If you frequently find yourself in the middle of political debates, this post should be helpful for you. At least I hope it will be.
I’d like to discuss why directly debating political candidates is less effective than taking a more idealogical approach if you’re trying to prove a point. As with the majority of my posts dealing with these things, it has more to do with the nature of human psychology than anything else.
Trying to debate someone on why their political candidate isn’t the right way to go about making your point. The reason for this, as fickle as it may sound, is essentially because human beings are stubborn. Yes – that means all of us. Nine times out of ten (probably even more than that), political views are held dogmatically with very little room for open-mindedness. By that, I mean most of our political sway (whether right, left, or in between) is hard-wired into our very being. For some odd reason, we simply refuse to be open to the fact that we might be wrong about our candidate.
So how do we go about proving our points? Or at least having somewhat of an effect on the individual(s) we are debating? The answer, in my humble opinion, is to work backwards.
Rather than taking a political approach, i.e. saying “this is why X is a better choice”, we should instead talk about general ideologies without the mention of anyone by name. This way we can use a different, less directly conflicting route of conversation. Being able to ask “Do you agree with X ideology? What about X policy on immigration? Or perhaps X view on taxes?” gives you the ability to then, on the back end, correlate (or dispute) your “opponents” answers to whichever candidate supports said answers. This way, you can find out if there’s an idealogical reason as to why they support their candidate, or if its simply out of ignorance or because they heard somewhere that their guy/girl is the right one. In my experience, the vast majority of people I’ve spoken with really have no idea why they are voting for X. They simply hear and read things, which may or may not be true, and base their opinion accordingly. Very seldom do many people actually have deep-rooted convictions on most issues. This is sad, of course, but hey – that’s the world we live in.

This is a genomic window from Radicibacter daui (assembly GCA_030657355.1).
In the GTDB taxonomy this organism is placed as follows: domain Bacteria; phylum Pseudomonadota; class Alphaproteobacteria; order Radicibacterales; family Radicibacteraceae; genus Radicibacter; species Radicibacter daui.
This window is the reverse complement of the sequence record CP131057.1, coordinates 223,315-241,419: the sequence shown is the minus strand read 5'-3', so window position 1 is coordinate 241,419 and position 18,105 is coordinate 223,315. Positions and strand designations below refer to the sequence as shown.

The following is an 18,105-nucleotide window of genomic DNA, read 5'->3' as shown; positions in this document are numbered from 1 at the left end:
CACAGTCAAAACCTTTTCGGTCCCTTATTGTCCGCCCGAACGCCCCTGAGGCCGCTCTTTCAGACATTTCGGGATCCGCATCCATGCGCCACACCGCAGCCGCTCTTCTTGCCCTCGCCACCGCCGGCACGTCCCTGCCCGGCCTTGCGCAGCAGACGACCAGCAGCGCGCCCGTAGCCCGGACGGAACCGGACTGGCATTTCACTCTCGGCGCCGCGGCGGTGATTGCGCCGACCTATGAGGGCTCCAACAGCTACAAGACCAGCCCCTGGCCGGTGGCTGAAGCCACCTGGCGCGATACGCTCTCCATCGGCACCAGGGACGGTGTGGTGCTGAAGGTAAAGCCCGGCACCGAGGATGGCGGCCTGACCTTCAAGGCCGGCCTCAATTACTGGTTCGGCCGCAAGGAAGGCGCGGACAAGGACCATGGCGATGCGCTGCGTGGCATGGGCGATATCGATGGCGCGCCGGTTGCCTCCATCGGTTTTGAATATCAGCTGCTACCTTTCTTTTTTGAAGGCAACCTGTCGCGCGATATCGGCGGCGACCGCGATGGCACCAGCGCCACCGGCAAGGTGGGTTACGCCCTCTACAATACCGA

Hopefully this made at least some amount of sense. I think the ever-increasing number of such arguments popping up on social media is likely what sparked me to write this. Perhaps this will actually help some people gain a better understanding of why they are voting the way their voting.
I just hope when this political storm has blown over we can all start getting along.